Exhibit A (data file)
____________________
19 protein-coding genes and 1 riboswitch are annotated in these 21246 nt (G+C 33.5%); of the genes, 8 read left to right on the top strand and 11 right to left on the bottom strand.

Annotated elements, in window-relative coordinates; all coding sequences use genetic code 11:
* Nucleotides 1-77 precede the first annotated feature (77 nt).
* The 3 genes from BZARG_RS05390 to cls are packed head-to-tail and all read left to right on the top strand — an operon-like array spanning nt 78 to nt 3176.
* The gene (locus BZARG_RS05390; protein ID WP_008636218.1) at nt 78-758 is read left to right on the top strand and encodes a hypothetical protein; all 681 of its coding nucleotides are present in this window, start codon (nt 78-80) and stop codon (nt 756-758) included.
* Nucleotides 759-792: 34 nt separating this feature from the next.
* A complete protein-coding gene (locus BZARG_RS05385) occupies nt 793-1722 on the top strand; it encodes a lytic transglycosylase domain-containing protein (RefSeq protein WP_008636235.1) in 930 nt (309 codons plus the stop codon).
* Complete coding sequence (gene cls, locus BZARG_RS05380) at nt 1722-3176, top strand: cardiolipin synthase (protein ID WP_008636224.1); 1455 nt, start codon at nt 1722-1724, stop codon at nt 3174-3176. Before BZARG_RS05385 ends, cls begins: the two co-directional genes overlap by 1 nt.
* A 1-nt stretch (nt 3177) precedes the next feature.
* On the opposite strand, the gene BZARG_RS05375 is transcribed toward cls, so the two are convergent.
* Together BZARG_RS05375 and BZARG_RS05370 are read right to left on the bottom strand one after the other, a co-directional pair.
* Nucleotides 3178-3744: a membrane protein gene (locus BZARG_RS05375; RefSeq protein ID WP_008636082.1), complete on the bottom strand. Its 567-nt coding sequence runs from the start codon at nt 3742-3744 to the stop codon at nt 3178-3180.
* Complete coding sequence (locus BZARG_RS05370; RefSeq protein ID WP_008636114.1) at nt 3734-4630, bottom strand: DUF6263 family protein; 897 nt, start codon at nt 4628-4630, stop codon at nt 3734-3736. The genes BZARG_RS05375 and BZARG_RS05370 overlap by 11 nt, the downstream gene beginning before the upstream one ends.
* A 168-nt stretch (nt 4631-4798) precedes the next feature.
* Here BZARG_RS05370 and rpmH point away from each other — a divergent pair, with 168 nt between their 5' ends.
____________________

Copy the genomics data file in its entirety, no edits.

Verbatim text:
19 protein-coding genes and 1 riboswitch are annotated in these 21246 nt (G+C 33.5%); of the genes, 8 read left to right on the top strand and 11 right to left on the bottom strand.

Annotated elements, in window-relative coordinates; all coding sequences use genetic code 11:
* Nucleotides 1-77 precede the first annotated feature (77 nt).
* The 3 genes from BZARG_RS05390 to cls are packed head-to-tail and all read left to right on the top strand — an operon-like array spanning nt 78 to nt 3176.
* The gene (locus BZARG_RS05390; protein ID WP_008636218.1) at nt 78-758 is read left to right on the top strand and encodes a hypothetical protein; all 681 of its coding nucleotides are present in this window, start codon (nt 78-80) and stop codon (nt 756-758) included.
* Nucleotides 759-792: 34 nt separating this feature from the next.
* A complete protein-coding gene (locus BZARG_RS05385) occupies nt 793-1722 on the top strand; it encodes a lytic transglycosylase domain-containing protein (RefSeq protein WP_008636235.1) in 930 nt (309 codons plus the stop codon).
* Complete coding sequence (gene cls, locus BZARG_RS05380) at nt 1722-3176, top strand: cardiolipin synthase (protein ID WP_008636224.1); 1455 nt, start codon at nt 1722-1724, stop codon at nt 3174-3176. Before BZARG_RS05385 ends, cls begins: the two co-directional genes overlap by 1 nt.
* A 1-nt stretch (nt 3177) precedes the next feature.
* On the opposite strand, the gene BZARG_RS05375 is transcribed toward cls, so the two are convergent.
* Together BZARG_RS05375 and BZARG_RS05370 are read right to left on the bottom strand one after the other, a co-directional pair.
* Nucleotides 3178-3744: a membrane protein gene (locus BZARG_RS05375; RefSeq protein ID WP_008636082.1), complete on the bottom strand. Its 567-nt coding sequence runs from the start codon at nt 3742-3744 to the stop codon at nt 3178-3180.
* Complete coding sequence (locus BZARG_RS05370; RefSeq protein ID WP_008636114.1) at nt 3734-4630, bottom strand: DUF6263 family protein; 897 nt, start codon at nt 4628-4630, stop codon at nt 3734-3736. The genes BZARG_RS05375 and BZARG_RS05370 overlap by 11 nt, the downstream gene beginning before the upstream one ends.
* A 168-nt stretch (nt 4631-4798) precedes the next feature.
* Here BZARG_RS05370 and rpmH point away from each other — a divergent pair, with 168 nt between their 5' ends.